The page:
Kathryn Refi




by Lisa Kurzner, independent curator and writer
Essay taken from Color Recordings brochure 2006
Imagine Kathryn Refi's studio as a strategic nerve center of maps, lists and treatises outlining various journeys, from a trip to the grocery store to maneuvers in outer space. Her work investigates a particular problem: how to best define herself amidst the chaos and happenstance of daily life. It is an autobiographical practice that tangentially includes others as reference points. She sets parameters, casting a wide enough net to capture patterns and differences that provide the stuff of art. After playing out the hand, she can observe the results, leaving their interpretation to others.

Refi's latest work, Color Recordings (2005-2006), puts a new spin on her self-analytical process. The seven mural-sized oil paintings (61 x 100 inches each) consist of vertical stripes whose patterns represent the prevailing colors Refi experienced during each of seven days of a week. The recordings refer to a video tape made while she wore a small camera strapped to her head during all waking hours of the days described. Snippets of raw video material reveal mundane rituals of life, from teeth brushing to dog walking to sitting in the laundromat. A computer program tailored to the project allowed the artist to analyze the color content of her days into separate segments reflecting any of seven hundred twenty-nine colors she identified for this purpose. The data was then compiled into print outs which allowed her to determine the amount of each color to be represented in the paintings. Any color with a pixel count above 0.125% of the day's total was realized in paint. As in all Refi's work, the random intersects with the artist's universe and the end results are surprising even to Refi.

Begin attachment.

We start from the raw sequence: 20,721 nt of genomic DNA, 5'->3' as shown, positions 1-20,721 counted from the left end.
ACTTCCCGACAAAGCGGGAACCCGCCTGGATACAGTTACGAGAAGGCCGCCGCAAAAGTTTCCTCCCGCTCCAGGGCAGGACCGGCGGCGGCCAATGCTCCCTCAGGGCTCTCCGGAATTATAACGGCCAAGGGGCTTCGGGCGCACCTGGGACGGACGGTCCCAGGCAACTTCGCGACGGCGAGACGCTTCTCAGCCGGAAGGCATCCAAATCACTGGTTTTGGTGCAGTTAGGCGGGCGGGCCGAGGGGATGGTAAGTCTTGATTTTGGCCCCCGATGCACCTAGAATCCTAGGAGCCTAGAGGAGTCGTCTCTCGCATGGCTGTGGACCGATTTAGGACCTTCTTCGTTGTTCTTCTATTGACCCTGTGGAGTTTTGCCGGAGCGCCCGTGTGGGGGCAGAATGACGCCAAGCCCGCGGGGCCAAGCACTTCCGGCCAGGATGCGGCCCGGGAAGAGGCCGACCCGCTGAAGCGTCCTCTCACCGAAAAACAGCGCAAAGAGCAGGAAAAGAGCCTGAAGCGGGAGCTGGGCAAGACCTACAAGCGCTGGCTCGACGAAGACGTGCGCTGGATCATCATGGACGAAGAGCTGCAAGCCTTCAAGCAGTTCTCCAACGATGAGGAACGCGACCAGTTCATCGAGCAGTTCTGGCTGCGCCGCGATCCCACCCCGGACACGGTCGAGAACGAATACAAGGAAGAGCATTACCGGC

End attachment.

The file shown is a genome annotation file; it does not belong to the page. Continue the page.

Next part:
Following years of work made primarily in black and white, Refi took on color directly as the subject of this project. In these paintings, color is determined by cultural process rather than by any formalist considerations. For all the time she spent outdoors, Refi's hours at work and in dimly lit bars trumped the greenery producing a series of striped paintings in somber tones. Browns, plums, and almost-blacks envelope thin slices of sky blue and pale green. Although Refi could tweak selection within her prescribed system, the structure was deliberately put in place to avoid judging color on emotional terms. Created after the conscious lessons of postmodernism, the seven paintings in this exhibition are compelling in that they subvert visual expectations of the chosen large-scale format with their tones of quiet secrecy.

The serial, repetitive nature of Refi's work derives not only from a clinical urge, but also from a desire to define that region between the earthly and the absolute. Her work asks: how can one account for that which cannot be measured? As many artists of the minimalist generation have done, Refi relies on systemic strategies to realize artistic ends. What seems scientific in the work - the statistics, reports, visual documents - is in fact subjective information that attempts to define what we can never know. In the end, the journey, the process is what interests Refi and her viewers.
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